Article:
I am delighted to invite you to the Private View of a new exhibition at the Ruskin Gallery and studios in Cambridge School of Art, Cambridge, England opening on 21st June.
POETRY, LANGUAGE, CODE - Sourcing the In-visible.
Artists: heath bunting, Elena Cologni, Ernest Edmonds, Kip Gresham, Eduardo Kac, William Latham, Liliane Lijn, London Fieldworks (with Steve Beard and Kaffe Matthews), Mariana Manhães, Gustav Metzger, Alex McLean, Alan Sutcliffe.
Private View 21st June at 6.00 pm Performance 7.00 pm. The Ruskin Gallery and Studios (for directions see www.visualisecambridge.org)
The exhibition made specially for this site explores the dynamic, constructive and formal relationships which artworks contain within themselves: the visual language, codes and grammars which artists often invent, appropriate or borrow to make art work. Exposing the often unseen underlying interior typologies, this is an exhibition about form-finding, about the processes by which visual communication occurs or composition happens. It is also a play with identity and with artistic signature in a context of the generic, the generative and the collaborative. Artworks are counterpointed with diagrams and flow-charts, with texts and subtexts and organic machines. We see the possibility of luminous human machine interaction as well as the intuitive crafted work of the hand. We understand the production of form from the inside-out and the often slow morpho-genesis by which works emerge. The exhibition includes works from the last five decades including early examples of concrete poetry and relates these to the development of computer-based artworks. A collaboration with The Print Studio Cambridge and Kip Gresham brings to us perfectly made screen-prints accompanying magical texts. The mutable, protean, traversal routes which artists take through processes of ‘formation’ are exposed and revealed. We watch how analogue moves to digital and back to analogue again. At heart is the idea of liveness, of the containment of that which might be mutable and reflexive, of biological and computational processes of regeneration from system to system in poetic circuits of flow and interaction.
The exhibition is timed to open on the centenary of Alan Turing’s birth and also pays homage to the work of the Cambridge Language Research Unit from where Margaret Masterman and Robin McKinnon devised one of the world’s first Computer Poems (Computer based-Haiku) for the Cybernetic Serendipity exhibition in 1968 at the ICA in London. An unpublished original text by Gustav Metzer, who studied at Cambridge School of Art in the 1950s, will also be displayed.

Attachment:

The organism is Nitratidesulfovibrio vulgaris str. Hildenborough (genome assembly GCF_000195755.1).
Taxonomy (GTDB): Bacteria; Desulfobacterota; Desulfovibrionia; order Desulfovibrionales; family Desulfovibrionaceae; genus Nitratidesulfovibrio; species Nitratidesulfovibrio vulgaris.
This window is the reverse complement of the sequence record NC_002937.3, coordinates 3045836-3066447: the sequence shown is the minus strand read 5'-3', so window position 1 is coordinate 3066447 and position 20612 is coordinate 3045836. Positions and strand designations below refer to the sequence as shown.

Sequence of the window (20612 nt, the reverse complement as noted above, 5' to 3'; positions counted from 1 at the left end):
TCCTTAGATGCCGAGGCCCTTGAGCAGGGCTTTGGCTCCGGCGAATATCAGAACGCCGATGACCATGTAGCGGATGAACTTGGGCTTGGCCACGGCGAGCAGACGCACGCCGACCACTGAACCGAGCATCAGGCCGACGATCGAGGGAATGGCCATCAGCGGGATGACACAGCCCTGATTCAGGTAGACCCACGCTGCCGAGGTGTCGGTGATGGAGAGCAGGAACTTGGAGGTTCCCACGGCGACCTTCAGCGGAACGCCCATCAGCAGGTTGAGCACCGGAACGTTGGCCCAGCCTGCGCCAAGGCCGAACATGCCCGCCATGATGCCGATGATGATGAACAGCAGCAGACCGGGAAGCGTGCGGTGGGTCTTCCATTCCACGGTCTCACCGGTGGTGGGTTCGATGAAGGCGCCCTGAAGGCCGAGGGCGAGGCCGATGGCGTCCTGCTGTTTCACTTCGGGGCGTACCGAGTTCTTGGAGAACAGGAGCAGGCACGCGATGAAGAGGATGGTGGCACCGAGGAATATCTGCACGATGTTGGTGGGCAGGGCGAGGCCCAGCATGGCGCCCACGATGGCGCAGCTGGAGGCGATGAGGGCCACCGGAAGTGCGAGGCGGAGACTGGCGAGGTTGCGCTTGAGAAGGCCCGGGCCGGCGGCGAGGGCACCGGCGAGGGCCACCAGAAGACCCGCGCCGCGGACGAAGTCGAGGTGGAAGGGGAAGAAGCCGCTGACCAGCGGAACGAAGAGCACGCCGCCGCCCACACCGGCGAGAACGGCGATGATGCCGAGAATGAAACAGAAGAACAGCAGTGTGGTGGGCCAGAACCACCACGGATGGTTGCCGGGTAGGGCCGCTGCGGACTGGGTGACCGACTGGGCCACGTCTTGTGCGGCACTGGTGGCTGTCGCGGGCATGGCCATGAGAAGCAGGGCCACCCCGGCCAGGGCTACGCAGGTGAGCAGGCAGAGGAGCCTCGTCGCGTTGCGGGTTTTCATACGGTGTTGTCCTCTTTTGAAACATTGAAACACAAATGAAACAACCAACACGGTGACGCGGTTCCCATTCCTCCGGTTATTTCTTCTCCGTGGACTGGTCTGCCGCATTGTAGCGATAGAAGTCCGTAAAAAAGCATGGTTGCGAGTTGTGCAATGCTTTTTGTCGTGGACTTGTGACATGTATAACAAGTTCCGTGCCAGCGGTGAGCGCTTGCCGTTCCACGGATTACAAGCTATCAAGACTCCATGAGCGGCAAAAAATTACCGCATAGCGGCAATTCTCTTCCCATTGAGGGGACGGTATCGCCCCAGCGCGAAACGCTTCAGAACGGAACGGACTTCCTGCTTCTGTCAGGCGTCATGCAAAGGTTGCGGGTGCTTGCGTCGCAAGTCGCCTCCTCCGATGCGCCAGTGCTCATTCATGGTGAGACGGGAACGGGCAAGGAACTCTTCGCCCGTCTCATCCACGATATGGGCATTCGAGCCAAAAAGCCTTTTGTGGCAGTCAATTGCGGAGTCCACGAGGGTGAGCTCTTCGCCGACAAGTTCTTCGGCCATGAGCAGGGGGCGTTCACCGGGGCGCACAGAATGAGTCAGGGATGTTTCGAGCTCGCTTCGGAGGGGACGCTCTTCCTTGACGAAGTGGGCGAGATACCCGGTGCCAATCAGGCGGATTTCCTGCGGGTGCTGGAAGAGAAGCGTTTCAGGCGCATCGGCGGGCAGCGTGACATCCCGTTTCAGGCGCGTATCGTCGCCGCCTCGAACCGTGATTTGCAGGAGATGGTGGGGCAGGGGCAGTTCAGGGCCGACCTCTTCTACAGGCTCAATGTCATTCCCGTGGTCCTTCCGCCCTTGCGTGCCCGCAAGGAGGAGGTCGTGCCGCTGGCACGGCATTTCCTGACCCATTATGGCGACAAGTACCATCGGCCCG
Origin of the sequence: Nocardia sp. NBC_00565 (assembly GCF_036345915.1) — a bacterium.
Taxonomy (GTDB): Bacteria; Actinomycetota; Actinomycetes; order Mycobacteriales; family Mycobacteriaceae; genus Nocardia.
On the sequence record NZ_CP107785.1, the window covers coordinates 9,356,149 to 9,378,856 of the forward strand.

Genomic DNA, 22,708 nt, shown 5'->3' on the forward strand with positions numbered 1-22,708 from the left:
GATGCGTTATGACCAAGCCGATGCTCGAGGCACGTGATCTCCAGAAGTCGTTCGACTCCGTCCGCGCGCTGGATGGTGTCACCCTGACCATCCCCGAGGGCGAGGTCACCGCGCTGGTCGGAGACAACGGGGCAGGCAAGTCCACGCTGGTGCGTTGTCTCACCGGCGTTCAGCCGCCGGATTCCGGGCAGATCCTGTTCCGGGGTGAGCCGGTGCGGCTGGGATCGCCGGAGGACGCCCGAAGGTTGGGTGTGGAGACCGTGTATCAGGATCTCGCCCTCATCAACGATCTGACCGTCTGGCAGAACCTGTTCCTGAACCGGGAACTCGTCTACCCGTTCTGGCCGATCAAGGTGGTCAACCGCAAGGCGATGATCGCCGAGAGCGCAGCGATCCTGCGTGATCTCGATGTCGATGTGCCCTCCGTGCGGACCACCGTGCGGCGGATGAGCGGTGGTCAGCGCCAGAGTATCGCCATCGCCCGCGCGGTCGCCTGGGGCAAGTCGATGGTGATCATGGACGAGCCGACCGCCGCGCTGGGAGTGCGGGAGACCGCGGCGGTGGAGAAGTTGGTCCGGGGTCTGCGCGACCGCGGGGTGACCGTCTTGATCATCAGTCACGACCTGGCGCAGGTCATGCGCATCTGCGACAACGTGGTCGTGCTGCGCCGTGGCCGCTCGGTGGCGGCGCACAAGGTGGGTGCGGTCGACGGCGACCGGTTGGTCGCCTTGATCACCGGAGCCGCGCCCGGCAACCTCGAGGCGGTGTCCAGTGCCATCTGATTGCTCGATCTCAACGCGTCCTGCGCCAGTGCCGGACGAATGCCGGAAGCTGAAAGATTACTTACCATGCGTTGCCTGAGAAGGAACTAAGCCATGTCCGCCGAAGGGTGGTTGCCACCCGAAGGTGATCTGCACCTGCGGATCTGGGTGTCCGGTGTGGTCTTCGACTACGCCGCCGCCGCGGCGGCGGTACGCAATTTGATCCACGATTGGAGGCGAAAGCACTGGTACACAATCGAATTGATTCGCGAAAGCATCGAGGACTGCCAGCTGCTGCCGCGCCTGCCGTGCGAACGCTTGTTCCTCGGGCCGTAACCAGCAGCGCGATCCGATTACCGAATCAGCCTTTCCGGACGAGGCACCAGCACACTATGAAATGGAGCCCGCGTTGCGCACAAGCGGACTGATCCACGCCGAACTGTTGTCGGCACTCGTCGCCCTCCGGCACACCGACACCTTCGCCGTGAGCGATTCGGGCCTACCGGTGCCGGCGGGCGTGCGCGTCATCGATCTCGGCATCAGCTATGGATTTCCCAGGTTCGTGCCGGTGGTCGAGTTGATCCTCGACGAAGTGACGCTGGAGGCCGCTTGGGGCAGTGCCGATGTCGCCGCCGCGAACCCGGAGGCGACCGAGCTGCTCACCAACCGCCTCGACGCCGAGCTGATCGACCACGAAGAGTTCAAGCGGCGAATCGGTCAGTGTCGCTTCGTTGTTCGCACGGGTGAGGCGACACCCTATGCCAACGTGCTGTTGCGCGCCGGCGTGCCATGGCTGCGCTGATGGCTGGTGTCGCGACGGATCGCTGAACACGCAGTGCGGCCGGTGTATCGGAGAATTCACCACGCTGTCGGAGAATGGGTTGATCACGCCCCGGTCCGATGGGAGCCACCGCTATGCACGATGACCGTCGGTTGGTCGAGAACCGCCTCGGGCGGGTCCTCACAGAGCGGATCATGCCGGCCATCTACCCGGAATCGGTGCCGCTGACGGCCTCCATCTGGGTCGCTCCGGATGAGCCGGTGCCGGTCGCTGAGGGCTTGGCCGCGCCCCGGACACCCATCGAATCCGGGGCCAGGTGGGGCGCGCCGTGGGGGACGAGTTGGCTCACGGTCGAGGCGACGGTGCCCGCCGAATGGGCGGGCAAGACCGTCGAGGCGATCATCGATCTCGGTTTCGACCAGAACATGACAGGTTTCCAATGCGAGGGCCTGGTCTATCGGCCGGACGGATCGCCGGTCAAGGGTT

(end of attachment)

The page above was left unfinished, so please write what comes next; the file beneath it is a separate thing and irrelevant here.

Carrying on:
In the slipstream of this lineage and more recent Cambridge-led developments such as the Human Genome Project internationally acclaimed artist Eduardo Kac shows for the first time a new work called CODA specially commissioned by the Visualise programme. This work is the culmination of a series called Edunia, within which Kac hybridised his own DNA with plant DNA, to form a new transgenic work in keeping with his invention of the term ‘ bioart’ for living artworks. Kac will also bring to the studios a work-in-progress commissioned by Visualise’s Art and Technology strand which connects bio-conductive ink, silk-screening, MBED circuits by Cambridge company ARM and a sound score developed with Dr Rob Toulson of the Anglia Ruskin CoDE Research centre.
The bio-morphic and biological is also at the heart of the work of William Latham who began as an artist in the early 1980s at Ruskin College in Oxford and won a Henry Moore Scholarship to the Royal College of Art from where he moved to become one of the first UK fine artists to sustain an engagement with computers – the progression of his work from print to interdisciplinary bio-informatics research and from fine art to gaming is depicted here in the Ruskin Digital Gallery and studios.
Other works by the artists in the show will demonstrate intensive working with embedded poetics, collaborative, aural and visual languages. We show in a visual arts exhibition for the first time concrete poetry works by Ernest Edmonds and particularly reflect on the evolution within his work between 1967 and 1968 when he first began to use computer programmes within the production of his artworks. Ernest's ongoing series, Shaping Form, will be displayed on the ten digital screens of the Ruskin Gallery.
A series of events accompany the exhibition: on 23rd June the Institute of Astronomy in Cambridge is the site for 'The Limits of Seeing: the View from Above and Below' a series of artistic interventions in and among 19th c telescopes and observatories and in the auditorium a series of art films relating to space will be shown including works by semi-conductor and Liliane Lijn as well as talks by heath bunting, Liliane Lijn and Professor of Experimental Psychology, Gerry Gilmore.
In a world first, on 5th July, Liliane Lijn presents Power Game Online a game for Twitter which players worldwide can join in as well as those in the gallery. For more information about how to play and to vote see www.visualisecambridge.org or email me for more information.
Hope to see you some of the New Media Curating network in Cambridge soon.
Guest Curator, Visualise